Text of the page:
View allAll Photos Tagged Itanium+Discontinued
In 2002, a third edition, called Windows XP Media Center Edition was introduced and was updated every year until 2006 to incorporate new digital media, broadcast television and Media Center Extender capabilities. Unlike the Home and Professional edition, it was not available for retail purchase, and was typically either sold through OEM channels, or was pre-installed on computers that were typically marketed as "media center PCs".
2 diverse 64-bit versions were available, one designed specifically for Itanium-based workstations, which was introduced in 2001 around the same time as the Home and Professional edition, but was discontinued a few years later when vendors of Itanium hardware stopped selling workstation-class machines due to low sales. The second one called Windows XP Professional x64 Edition, supports the x86-64 extension of the Intel IA-32 architecture. x86-64 is implemented by AMD as "AMD64", found in AMD's Opteron and Athlon 64 chips, and implemented by Intel as "Intel 64", found in Intel's Pentium 4 and later chips.
Windows XP Tablet PC Edition was created for a class of specially-designed notebook/laptop computers called tablet PCs. It is well-suited with a pen-sensitive screen, supporting handwritten notes and portrait-oriented screens.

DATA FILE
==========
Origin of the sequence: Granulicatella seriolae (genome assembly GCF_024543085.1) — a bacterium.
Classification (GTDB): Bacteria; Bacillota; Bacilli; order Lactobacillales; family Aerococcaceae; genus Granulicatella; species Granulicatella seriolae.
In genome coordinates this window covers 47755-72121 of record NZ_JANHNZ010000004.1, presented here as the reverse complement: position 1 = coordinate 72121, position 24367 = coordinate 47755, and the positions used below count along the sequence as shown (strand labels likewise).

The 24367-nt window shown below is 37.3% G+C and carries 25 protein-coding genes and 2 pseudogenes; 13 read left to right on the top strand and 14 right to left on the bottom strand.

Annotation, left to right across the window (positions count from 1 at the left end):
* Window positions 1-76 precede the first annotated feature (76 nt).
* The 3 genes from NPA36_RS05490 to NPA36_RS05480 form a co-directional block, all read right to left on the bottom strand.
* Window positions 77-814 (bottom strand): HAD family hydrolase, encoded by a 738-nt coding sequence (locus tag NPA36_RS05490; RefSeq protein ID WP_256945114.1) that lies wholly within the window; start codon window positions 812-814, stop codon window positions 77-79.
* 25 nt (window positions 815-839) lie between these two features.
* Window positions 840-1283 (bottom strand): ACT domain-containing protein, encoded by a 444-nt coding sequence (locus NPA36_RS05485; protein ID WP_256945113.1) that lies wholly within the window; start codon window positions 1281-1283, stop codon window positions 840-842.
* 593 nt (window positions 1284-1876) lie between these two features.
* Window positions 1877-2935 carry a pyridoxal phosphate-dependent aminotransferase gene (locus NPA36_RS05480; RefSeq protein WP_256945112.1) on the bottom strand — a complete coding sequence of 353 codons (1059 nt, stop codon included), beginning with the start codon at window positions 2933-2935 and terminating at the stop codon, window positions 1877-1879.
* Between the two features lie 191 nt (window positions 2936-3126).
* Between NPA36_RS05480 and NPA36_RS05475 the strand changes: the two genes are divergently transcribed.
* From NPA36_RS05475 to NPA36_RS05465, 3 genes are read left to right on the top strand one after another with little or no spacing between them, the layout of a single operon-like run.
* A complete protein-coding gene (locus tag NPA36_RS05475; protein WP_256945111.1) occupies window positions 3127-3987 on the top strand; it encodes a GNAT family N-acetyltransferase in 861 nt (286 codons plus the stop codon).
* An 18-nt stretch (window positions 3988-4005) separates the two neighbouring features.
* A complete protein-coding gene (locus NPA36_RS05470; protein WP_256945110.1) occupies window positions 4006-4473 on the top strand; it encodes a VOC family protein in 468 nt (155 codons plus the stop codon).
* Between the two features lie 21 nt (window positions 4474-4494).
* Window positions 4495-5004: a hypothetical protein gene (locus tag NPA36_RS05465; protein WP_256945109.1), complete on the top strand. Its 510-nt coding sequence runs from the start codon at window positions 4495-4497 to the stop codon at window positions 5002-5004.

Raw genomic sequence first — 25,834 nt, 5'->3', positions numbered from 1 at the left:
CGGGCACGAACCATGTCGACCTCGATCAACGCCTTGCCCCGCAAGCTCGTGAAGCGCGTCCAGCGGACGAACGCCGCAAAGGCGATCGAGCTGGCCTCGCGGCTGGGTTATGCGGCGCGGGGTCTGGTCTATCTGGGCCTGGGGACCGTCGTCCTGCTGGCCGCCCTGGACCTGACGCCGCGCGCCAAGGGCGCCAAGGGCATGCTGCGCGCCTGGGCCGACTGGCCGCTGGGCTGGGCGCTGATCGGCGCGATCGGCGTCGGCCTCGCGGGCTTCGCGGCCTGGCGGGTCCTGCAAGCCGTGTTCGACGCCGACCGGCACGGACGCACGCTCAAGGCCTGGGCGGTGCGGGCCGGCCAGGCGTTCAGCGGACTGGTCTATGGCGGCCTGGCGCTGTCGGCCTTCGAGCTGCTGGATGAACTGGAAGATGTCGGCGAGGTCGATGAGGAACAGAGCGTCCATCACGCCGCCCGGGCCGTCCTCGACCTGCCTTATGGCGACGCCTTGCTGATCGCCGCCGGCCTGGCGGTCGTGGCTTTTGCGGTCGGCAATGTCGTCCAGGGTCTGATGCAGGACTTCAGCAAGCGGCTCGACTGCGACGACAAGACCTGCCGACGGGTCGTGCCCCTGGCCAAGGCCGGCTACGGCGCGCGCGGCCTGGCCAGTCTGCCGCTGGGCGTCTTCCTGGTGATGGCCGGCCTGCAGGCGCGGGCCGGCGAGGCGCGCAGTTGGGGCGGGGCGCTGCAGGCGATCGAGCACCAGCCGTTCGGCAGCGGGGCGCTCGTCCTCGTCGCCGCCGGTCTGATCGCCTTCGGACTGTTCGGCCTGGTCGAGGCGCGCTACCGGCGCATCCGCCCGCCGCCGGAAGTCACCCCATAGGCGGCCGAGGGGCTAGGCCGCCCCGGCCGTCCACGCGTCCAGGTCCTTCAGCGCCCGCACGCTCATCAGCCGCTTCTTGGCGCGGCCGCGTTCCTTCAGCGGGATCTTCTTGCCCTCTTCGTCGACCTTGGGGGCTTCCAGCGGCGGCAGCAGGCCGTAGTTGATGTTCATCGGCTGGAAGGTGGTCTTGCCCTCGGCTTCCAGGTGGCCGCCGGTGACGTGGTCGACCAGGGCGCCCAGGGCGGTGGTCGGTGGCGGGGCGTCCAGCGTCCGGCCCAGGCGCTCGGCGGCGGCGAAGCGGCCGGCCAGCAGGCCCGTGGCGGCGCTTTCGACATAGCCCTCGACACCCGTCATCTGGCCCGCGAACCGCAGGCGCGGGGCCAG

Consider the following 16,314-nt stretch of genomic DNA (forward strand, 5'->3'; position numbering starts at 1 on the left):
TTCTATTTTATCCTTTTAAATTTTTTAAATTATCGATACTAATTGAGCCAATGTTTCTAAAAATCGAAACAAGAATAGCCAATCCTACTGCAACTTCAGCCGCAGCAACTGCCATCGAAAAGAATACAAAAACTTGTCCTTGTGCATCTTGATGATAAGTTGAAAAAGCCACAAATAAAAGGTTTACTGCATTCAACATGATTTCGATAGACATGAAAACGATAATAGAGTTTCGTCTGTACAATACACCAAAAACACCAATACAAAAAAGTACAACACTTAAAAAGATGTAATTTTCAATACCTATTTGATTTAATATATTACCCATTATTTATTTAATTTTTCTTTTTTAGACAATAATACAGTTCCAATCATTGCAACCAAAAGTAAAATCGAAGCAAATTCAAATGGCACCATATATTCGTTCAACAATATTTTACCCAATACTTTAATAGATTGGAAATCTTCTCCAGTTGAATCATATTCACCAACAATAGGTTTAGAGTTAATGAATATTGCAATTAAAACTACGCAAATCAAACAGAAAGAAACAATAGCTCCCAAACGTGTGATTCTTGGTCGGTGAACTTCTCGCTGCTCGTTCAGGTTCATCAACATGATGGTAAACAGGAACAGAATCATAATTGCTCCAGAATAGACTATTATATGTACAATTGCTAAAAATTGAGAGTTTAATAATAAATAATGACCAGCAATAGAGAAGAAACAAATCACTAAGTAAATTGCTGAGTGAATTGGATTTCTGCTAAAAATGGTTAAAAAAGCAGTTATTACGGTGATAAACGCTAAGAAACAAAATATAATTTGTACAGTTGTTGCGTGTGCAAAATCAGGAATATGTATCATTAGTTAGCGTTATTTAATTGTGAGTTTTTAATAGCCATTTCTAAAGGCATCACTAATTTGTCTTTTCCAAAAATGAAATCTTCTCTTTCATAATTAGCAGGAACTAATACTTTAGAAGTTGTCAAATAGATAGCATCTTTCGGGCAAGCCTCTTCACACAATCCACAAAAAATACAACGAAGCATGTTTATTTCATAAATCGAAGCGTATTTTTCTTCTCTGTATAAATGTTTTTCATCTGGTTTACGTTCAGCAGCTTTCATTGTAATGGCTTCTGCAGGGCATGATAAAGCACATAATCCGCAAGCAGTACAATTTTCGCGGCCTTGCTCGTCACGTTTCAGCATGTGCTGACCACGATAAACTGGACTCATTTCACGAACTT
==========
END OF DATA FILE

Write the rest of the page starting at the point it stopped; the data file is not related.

So I've been trying to upgrade my computer to a 64 bit OS, so I can start loading more than 4Gb of RAM onto the mobo for some of my more intensive HDR / data processing work.
My first thought was "okay, maybe I'll bite the bullet and try Vista". That lasted all of one day, when I found that the high end QuadroFX card I had bought for CAD has NO support under Vista64. It's supported under Vista32 just fine, and it's lower end versions is supported under Vista64, but *that* particular card with SLi is not supported past Vista 64 RC1 (beta).
My next thought was trying to find a copy of WinXP 64 bit Edition. Turned out to be harder than pulling teeth. I'm not about to pay $200+ for an OS that's one generation old (their pricing scheme never made sense to me - not to mention that from a matter of principle I have trouble supporting a company whose business practice of cramming an OS that some of their own developers refuse to run down their customer's throat is by discontinuing an older OS). So one of my co-workers whose wife is on the MSFT OS team offered to loan me a copy of his disc, since they don't have the need for it and like everyone else at my company, are waiting on Windows 7 instead of jumping onto the Vista bandwagon.
I've been trying to figure out why I can't boot from this stupid disc and install the OS for the past week. Turns out, there's 2 versions of Windows XP 64. And they are both named... Windows XP 64 bit edition. The 2001 version of it contains code for the Intel Itanium IA-64 architecture, and the 2003 edition contains code for the AMD X86-64 and the Itanium-2 architecture. And guess which disc my coworkers gave me and which processors I have in my box?
I am so benchmarking Solidworks on a MacBook Pro. And seriously consider a Mac for my next machine.